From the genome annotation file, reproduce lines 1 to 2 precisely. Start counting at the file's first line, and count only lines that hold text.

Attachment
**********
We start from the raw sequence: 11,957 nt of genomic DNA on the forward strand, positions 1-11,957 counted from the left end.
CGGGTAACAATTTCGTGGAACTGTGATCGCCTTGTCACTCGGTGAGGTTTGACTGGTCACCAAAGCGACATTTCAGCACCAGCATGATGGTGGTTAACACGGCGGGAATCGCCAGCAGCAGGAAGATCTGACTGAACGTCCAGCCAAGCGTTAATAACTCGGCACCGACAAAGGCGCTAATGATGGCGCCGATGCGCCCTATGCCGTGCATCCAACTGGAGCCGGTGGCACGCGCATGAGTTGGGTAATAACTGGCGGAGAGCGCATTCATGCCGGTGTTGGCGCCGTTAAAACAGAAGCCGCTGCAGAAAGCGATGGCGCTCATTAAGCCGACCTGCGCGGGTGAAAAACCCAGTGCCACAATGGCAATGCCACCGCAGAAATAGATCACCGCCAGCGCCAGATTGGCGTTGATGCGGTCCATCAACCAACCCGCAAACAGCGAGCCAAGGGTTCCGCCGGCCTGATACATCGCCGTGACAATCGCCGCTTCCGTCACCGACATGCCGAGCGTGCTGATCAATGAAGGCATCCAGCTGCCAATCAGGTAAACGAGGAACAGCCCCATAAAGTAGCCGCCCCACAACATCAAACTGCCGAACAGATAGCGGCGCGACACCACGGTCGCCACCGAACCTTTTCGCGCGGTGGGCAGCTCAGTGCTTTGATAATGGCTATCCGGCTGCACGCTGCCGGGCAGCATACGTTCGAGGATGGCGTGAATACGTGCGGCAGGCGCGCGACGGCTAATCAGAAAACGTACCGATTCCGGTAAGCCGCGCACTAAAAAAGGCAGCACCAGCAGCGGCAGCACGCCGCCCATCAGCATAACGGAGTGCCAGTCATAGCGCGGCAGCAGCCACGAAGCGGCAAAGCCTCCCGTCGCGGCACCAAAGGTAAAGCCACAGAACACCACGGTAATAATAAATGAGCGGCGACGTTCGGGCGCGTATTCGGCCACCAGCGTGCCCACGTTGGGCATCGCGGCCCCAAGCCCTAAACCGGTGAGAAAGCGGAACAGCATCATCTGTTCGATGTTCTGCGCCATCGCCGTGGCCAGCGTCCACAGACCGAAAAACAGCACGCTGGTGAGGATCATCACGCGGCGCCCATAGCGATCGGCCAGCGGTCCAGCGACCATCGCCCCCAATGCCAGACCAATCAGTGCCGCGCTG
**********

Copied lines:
We start from the raw sequence: 11,957 nt of genomic DNA on the forward strand, positions 1-11,957 counted from the left end.
CGGGTAACAATTTCGTGGAACTGTGATCGCCTTGTCACTCGGTGAGGTTTGACTGGTCACCAAAGCGACATTTCAGCACCAGCATGATGGTGGTTAACACGGCGGGAATCGCCAGCAGCAGGAAGATCTGACTGAACGTCCAGCCAAGCGTTAATAACTCGGCACCGACAAAGGCGCTAATGATGGCGCCGATGCGCCCTATGCCGTGCATCCAACTGGAGCCGGTGGCACGCGCATGAGTTGGGTAATAACTGGCGGAGAGCGCATTCATGCCGGTGTTGGCGCCGTTAAAACAGAAGCCGCTGCAGAAAGCGATGGCGCTCATTAAGCCGACCTGCGCGGGTGAAAAACCCAGTGCCACAATGGCAATGCCACCGCAGAAATAGATCACCGCCAGCGCCAGATTGGCGTTGATGCGGTCCATCAACCAACCCGCAAACAGCGAGCCAAGGGTTCCGCCGGCCTGATACATCGCCGTGACAATCGCCGCTTCCGTCACCGACATGCCGAGCGTGCTGATCAATGAAGGCATCCAGCTGCCAATCAGGTAAACGAGGAACAGCCCCATAAAGTAGCCGCCCCACAACATCAAACTGCCGAACAGATAGCGGCGCGACACCACGGTCGCCACCGAACCTTTTCGCGCGGTGGGCAGCTCAGTGCTTTGATAATGGCTATCCGGCTGCACGCTGCCGGGCAGCATACGTTCGAGGATGGCGTGAATACGTGCGGCAGGCGCGCGACGGCTAATCAGAAAACGTACCGATTCCGGTAAGCCGCGCACTAAAAAAGGCAGCACCAGCAGCGGCAGCACGCCGCCCATCAGCATAACGGAGTGCCAGTCATAGCGCGGCAGCAGCCACGAAGCGGCAAAGCCTCCCGTCGCGGCACCAAAGGTAAAGCCACAGAACACCACGGTAATAATAAATGAGCGGCGACGTTCGGGCGCGTATTCGGCCACCAGCGTGCCCACGTTGGGCATCGCGGCCCCAAGCCCTAAACCGGTGAGAAAGCGGAACAGCATCATCTGTTCGATGTTCTGCGCCATCGCCGTGGCCAGCGTCCACAGACCGAAAAACAGCACGCTGGTGAGGATCATCACGCGGCGCCCATAGCGATCGGCCAGCGGTCCAGCGACCATCGCCCCCAATGCCAGACCAATCAGTGCCGCGCTG